One in Five Kids Under 12 Has a Cell Phone, Poll Says

Filed under: In The News, Research Reveals: Big Kids



If you bought your grade-schooler a cell phone recently, you're not alone. A new survey found the number of kids ages 6 to 11 carrying cell phones has shot up 68 percent in the last five years.

Twenty percent of kids ages 6 to 11 now have cell phones, up from 11.9 percent in 2005, according to the new American Kids Study from research company MRI.

It was the older kids -- ages 10 to 11 -- that had the biggest bump in cell phone ownership, up 80.5 percent between 2005 and 2009. But even among the 6- and 7-year-olds, the numbers rose by 32.7 percent.

And even if parents justify the purchase by saying it's for emergencies only, you know kids define "emergency" differently than you do. According to the poll, the cell phones are mainly used to call parents (88.1 percent of kids say so), call friends (68.1 percent) and for emergency purposes (55.7 percent). But kids are also making full use of the phone features by texting (54.1 percent), playing games (49 percent), taking pictures (47.8 percent) and more.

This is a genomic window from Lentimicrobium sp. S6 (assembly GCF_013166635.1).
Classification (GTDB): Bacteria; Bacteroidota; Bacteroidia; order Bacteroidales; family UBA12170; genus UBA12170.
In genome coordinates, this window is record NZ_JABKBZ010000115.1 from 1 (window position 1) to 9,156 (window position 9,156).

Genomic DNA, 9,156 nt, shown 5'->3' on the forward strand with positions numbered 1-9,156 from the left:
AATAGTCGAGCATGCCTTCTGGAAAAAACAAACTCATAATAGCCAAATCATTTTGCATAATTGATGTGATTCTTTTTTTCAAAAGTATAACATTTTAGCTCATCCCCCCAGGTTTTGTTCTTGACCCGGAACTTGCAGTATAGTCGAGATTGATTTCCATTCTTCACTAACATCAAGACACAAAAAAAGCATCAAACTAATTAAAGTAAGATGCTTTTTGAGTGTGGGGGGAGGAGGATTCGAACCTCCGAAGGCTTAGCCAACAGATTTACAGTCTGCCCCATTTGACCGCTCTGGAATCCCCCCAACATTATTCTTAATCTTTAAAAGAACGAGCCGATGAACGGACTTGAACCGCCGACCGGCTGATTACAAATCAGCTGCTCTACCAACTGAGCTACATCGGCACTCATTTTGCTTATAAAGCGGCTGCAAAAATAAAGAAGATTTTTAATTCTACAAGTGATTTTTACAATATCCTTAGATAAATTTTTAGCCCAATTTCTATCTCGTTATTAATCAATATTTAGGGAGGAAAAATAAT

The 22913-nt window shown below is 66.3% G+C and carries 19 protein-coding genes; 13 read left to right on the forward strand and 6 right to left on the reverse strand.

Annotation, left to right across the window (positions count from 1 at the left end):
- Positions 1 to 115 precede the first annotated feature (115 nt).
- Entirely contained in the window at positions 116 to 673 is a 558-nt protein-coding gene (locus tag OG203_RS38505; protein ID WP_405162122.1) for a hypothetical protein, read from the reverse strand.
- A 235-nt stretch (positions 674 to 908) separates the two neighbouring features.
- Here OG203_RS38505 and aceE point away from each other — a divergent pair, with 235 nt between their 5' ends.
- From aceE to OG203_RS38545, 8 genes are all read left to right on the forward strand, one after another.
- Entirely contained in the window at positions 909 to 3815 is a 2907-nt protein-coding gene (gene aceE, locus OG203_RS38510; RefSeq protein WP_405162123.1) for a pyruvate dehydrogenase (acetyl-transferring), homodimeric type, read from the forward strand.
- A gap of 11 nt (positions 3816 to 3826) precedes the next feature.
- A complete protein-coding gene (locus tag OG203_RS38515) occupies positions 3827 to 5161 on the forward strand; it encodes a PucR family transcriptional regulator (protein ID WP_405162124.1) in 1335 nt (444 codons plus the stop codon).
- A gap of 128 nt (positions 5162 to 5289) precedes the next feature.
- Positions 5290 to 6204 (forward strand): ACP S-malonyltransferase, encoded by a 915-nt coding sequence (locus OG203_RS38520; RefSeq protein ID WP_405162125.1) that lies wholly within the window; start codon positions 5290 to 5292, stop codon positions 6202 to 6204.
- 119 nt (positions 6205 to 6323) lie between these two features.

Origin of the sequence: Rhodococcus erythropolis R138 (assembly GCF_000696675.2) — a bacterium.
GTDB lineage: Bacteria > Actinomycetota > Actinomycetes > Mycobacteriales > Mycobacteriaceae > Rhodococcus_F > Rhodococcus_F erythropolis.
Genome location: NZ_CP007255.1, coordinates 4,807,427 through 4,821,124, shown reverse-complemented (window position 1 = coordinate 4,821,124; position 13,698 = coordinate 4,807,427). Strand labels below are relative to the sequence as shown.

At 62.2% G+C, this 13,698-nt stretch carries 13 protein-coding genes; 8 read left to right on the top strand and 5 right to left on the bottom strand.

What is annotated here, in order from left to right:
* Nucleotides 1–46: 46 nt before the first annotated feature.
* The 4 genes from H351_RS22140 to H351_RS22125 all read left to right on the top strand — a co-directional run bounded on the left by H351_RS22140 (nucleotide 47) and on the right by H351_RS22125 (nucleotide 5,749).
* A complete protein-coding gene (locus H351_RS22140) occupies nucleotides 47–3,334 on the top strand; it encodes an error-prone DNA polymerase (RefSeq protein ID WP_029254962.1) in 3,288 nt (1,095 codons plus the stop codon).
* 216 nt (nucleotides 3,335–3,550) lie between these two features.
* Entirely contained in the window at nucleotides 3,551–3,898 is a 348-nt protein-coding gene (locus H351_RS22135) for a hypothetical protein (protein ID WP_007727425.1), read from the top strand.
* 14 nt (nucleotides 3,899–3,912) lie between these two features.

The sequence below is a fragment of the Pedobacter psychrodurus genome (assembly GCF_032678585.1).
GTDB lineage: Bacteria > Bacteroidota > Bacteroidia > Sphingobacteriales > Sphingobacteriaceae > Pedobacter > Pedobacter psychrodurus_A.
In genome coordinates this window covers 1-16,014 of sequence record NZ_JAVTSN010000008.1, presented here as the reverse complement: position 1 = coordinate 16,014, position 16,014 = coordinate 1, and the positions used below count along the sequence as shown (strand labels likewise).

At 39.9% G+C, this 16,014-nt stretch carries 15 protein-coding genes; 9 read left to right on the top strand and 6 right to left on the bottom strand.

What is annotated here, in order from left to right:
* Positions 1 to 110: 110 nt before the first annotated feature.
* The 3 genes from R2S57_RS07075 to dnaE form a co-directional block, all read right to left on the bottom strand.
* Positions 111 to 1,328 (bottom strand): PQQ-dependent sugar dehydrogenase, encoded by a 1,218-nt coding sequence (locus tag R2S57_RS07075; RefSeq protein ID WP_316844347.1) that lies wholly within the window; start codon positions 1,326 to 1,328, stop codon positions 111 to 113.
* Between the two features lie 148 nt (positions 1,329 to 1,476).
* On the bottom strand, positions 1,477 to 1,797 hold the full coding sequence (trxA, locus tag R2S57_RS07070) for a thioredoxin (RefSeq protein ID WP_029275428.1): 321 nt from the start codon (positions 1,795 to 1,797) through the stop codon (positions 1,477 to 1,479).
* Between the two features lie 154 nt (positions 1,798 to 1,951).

Many companies are stirring the market by selling cell phones with special features designed for kids, like the Disney Mobile LG Phone and Firefly Communications' FlyPhone, noted Anne Marie Kelly, senior vice president of marketing and strategic planning at MRI. The company polled 5,000 households, including both kids and their parents.

In a statement, Kelly noticed boys have begun catching up to girls in cell phone ownership. In 2007, 18.6 percent of girls ages 6 to 11 had cell phones, and only 12.4 percent of boys; but by 2009, boys' cell phone ownership had gone up to 18.3 percent, closing the gap to the girls' 21.8 percent.

Kelly's statement also notes that boys use cell phones differently than girls: "Girls are more apt to make calls and send text messages while boys are more likely to instant message, access the Internet and download games, music and video," she says.

Related: Teachers Using Cell Phones As Educational Tool, More Families Stay In Touch Via Cell Phones, Texts

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Start by teaching him that it is safe to do so.